The answer to your loneliness, date an asian male.

D

Black male incarceration plus homicide rates plus, of the remaining black men, their unusual preference for non-black women (relative to other groups' intra-racial preferences), and you have scarcity effects causing black women to behave and compete more intensely and desperately.

Unfortunately, many of these behaviors and their side effects (massively higher STD rates, out of wedlock children, etc) are unattractive to most men. Vicious cycle.

Chris in Baltimore

On your first chart, notice how the reply rate is essentially flat between match percentages of ~57-94%? My strong suspicion would be that the VAST majority of messages are sent to people in that uninformative match range (much below 57% or so you're just obviously not going to be compatible and above 94% is rare), in which case, match% is a very poor predictor of true compatibility among people who message each other (as measured by reply rate), rendering this entire exercise useless.

A second problem is that, even were match% a good predictor for the majority of messages, and thus on average all races were equally compatible with each other, that still wouldn't mean that racism was the cause of the differential reply rates, because it might be the case that different races have different THRESHOLDS for choosing to write to different races: for example, perhaps black females have a low reply rate because they send out lots of messages to men with low compatibilities.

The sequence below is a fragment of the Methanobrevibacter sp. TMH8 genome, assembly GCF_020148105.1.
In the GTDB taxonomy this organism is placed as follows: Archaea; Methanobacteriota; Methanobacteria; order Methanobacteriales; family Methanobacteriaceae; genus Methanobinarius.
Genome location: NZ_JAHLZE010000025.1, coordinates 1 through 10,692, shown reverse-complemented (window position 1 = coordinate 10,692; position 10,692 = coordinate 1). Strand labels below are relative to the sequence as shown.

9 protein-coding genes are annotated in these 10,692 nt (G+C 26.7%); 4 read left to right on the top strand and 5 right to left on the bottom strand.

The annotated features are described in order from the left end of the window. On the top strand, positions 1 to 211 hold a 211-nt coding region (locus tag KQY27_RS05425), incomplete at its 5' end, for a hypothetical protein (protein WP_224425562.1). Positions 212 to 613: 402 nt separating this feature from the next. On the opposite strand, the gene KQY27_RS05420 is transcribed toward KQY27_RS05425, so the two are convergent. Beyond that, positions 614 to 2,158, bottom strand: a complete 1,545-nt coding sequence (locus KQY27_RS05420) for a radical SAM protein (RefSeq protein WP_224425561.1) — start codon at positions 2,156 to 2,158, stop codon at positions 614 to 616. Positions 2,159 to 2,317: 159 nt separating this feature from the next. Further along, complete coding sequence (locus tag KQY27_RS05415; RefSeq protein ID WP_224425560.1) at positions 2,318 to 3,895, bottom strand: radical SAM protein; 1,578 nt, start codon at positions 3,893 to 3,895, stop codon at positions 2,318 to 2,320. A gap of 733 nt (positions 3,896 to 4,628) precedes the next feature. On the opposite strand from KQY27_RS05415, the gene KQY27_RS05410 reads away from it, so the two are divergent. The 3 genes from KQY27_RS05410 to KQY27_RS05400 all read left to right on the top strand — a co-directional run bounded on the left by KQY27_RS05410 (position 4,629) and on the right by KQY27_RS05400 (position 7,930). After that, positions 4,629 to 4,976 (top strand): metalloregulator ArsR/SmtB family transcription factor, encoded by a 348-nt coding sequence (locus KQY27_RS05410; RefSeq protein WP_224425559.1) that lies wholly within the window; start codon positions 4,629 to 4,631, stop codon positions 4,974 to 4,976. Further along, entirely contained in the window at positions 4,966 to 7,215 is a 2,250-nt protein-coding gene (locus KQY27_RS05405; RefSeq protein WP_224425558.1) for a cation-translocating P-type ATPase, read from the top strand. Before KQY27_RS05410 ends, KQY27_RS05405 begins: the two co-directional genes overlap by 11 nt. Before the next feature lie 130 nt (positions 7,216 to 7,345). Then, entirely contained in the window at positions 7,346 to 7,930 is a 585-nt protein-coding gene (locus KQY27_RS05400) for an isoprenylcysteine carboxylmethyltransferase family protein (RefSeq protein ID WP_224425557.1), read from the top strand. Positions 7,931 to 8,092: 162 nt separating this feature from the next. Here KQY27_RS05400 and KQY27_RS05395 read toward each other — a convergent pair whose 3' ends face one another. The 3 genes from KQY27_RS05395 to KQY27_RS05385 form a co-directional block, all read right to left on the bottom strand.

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Frank

I think the graphics suggest the nature of inter-racial dating and pairing is tricky. We are led to believe it is harder to date across racial lines. It might be. I simply don't think the information garnered here "says" anything. It is gathered data. We are all basically racist on some level. If that means a positive racism or negative it is still racism. In dating online there is a level of removal too that precludes knowing someone. You work off of your own biases.

WW

NEWS FLASH: Nothing like being a white guy in America.

Diana

Right on time, the weekly pity black women and their desperately lonely lives story.

I am one of those educated black women who, according to the media, sobs into her cup-o-noodles every night since I will never be loved by anyone and am most grievously to be pitied for my sad and tragic life. How curious. I am loved by many and I have no desire to leap from the nearest bridge. Further, of the many black women of my acquaintance I know of none mourning her losses in the "genetic lottery," (thanks for that Jack @ 3:06 pm) or who is calculating her value relative to other races of women due to the 70% out-of-wedlock birthrate in the AA community (smooches to $ @ 2:48 pm).